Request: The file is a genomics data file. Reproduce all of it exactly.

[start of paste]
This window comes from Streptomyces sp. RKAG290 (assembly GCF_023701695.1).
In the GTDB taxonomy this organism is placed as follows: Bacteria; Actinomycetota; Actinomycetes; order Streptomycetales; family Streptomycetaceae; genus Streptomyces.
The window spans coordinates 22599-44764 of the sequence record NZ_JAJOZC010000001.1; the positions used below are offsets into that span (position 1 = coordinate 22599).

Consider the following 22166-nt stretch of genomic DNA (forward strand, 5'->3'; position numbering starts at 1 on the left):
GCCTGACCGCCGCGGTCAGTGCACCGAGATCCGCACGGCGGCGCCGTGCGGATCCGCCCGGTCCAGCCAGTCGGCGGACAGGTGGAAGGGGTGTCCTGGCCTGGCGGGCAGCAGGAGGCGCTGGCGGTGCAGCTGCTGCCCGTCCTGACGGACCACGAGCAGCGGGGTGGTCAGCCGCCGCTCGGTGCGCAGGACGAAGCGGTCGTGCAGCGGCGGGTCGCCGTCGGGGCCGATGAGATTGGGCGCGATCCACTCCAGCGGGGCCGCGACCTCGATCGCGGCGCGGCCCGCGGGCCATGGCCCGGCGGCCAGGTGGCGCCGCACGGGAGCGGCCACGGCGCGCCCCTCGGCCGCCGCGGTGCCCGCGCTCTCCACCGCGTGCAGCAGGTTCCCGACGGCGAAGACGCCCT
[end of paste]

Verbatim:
This window comes from Streptomyces sp. RKAG290 (assembly GCF_023701695.1).
In the GTDB taxonomy this organism is placed as follows: Bacteria; Actinomycetota; Actinomycetes; order Streptomycetales; family Streptomycetaceae; genus Streptomyces.
The window spans coordinates 22599-44764 of the sequence record NZ_JAJOZC010000001.1; the positions used below are offsets into that span (position 1 = coordinate 22599).

Consider the following 22166-nt stretch of genomic DNA (forward strand, 5'->3'; position numbering starts at 1 on the left):
GCCTGACCGCCGCGGTCAGTGCACCGAGATCCGCACGGCGGCGCCGTGCGGATCCGCCCGGTCCAGCCAGTCGGCGGACAGGTGGAAGGGGTGTCCTGGCCTGGCGGGCAGCAGGAGGCGCTGGCGGTGCAGCTGCTGCCCGTCCTGACGGACCACGAGCAGCGGGGTGGTCAGCCGCCGCTCGGTGCGCAGGACGAAGCGGTCGTGCAGCGGCGGGTCGCCGTCGGGGCCGATGAGATTGGGCGCGATCCACTCCAGCGGGGCCGCGACCTCGATCGCGGCGCGGCCCGCGGGCCATGGCCCGGCGGCCAGGTGGCGCCGCACGGGAGCGGCCACGGCGCGCCCCTCGGCCGCCGCGGTGCCCGCGCTCTCCACCGCGTGCAGCAGGTTCCCGACGGCGAAGACGCCCT